Trips

A backpacker above Liberty Lake on the Ruby Crest Trail, Ruby Mountains, Nevada.

18 Great Backpacking Trips You Can Still Take in 2024

By Michael Lanza

So you didn’t plan months in advance to reserve a permit for backpacking this summer in Glacier, Yosemite, on the Teton Crest Trail, Wonderland Trail, or John Muir Trail or in another popular national park? Or you tried to reserve a permit but failed? Now what? Where can you still go this year?

You’re in luck. This story describes 18 backpacking trips you can still plan and take this year—because most of them don’t require a permit reservation, and in the case of Yosemite, North Cascades, Grand Canyon, Great Smoky Mountains, Olympic, and Capitol Reef national parks, where one is required, you can still obtain a backcountry permit for this summer or fall.

Read on

Backpackers hiking the Tonto Trail above Sapphire Canyon in the Grand Canyon.

The Grand Canyon’s Best Backpacking Trips—A Photo Gallery

By Michael Lanza

I returned to the Grand Canyon yet again in April, my seventh backpacking trip there in the past 15 years, which works out to roughly every other year. Any psychologist, behavioral scientist, or criminologist would describe that as an established pattern of behavior. I confess: I can’t get enough of that place. This time, five friends and I spent six days hiking about 60 miles from the South Bass Trailhead to the Hermit Trailhead off the South Rim, following what’s informally known as the canyon’s Gems Route (photo above and a couple more in the gallery, below) for the names of several tributary canyons you cross along this most remote section of the Tonto Trail.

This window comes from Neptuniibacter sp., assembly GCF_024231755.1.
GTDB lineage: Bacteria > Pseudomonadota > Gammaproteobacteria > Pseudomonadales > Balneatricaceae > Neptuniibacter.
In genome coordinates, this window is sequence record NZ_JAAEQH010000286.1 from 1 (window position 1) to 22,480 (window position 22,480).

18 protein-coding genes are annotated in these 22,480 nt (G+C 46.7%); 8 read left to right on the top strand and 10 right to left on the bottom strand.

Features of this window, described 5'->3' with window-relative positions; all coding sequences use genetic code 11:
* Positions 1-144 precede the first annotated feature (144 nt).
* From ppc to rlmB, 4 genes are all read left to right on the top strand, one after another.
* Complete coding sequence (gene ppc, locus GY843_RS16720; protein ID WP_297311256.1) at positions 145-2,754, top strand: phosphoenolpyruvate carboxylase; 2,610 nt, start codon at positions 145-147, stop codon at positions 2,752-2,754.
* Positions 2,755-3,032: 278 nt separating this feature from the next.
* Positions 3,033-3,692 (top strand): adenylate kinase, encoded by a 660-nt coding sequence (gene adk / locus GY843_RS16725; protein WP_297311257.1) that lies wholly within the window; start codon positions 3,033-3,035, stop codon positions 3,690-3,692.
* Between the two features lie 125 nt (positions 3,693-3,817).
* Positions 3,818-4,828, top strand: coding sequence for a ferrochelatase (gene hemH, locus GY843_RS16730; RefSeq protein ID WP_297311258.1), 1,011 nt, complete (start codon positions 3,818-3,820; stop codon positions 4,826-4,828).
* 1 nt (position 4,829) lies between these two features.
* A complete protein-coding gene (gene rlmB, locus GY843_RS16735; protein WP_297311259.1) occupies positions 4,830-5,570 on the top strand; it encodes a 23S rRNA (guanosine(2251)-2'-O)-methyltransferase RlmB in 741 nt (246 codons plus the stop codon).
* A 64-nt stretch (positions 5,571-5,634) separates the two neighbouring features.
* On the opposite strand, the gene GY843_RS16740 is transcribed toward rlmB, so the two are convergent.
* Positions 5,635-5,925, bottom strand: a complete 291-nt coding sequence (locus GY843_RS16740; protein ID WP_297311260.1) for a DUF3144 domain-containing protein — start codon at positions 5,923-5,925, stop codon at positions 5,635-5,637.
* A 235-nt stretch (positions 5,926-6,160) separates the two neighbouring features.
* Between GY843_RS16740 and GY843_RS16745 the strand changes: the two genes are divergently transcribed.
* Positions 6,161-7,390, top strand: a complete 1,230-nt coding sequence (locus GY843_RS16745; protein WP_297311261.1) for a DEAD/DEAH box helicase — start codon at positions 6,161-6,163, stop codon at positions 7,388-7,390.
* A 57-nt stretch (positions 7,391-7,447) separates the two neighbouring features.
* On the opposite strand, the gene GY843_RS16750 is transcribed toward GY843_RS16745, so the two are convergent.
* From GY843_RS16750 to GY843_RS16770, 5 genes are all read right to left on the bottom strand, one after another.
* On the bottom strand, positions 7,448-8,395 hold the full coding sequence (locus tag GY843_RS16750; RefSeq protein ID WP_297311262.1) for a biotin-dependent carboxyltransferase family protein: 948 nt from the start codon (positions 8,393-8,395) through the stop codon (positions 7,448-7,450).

And as usual in the canyon, superlatives seem to fall far short of describing this latest adventure there.

Read on

Middle Cramer Lake, Sawtooth Mountains, Idaho.

5 Reasons You Must Backpack Idaho’s Sawtooth Mountains

By Michael Lanza

Chances are that, by now, you’ve heard of Idaho’s Sawtooths—having typed that name into a search box may be the reason you’ve landed on this story. Maybe you’ve been intrigued at what you’ve heard or images you’ve seen from Idaho’s best-known mountain range. Perhaps you’ve even been there and the experience has only amplified your curiosity to see more of this range.

Read on

A hiker on Half Dome's cable route in Yosemite National Park.

Extreme Hiking: America’s Best Hard Dayhikes

By Michael Lanza

Imagine this: You’re heading out on a long, beautiful hike deep in the backcountry, but instead of a full backpack, you carry a light daypack. You’ve avoided hassles with getting a backcountry permit and there’s no camp to set up and pack up. I love backpacking—and I do it a lot. But sometimes, I prefer to knock off a weekend-length—or longer—hike in one big day.

Read on

Backpackers west of Sunrise on the Wonderland Trail, Mount Rainier National Park

The Best Hikes in Mount Rainier National Park

By Michael Lanza

Among hikers and backpackers, Mount Rainier National Park may be best known for the Wonderland Trail, which makes a 93-mile loop around Mount Rainier—the 14,411-foot volcano that Washingtonians refer to simply as “The Mountain.” The Wonderland constantly ascends to sub-alpine meadows exploding with wildflowers, with Rainier’s gleaming, white slopes repeatedly popping into view, and plunges into valleys carved by glacial rivers in a rainforest of giant trees.

But one doesn’t have to embark on a multi-day hike to enjoy those vistas. You reach some of the best scenery in America’s fifth national park on dayhikes.

Read on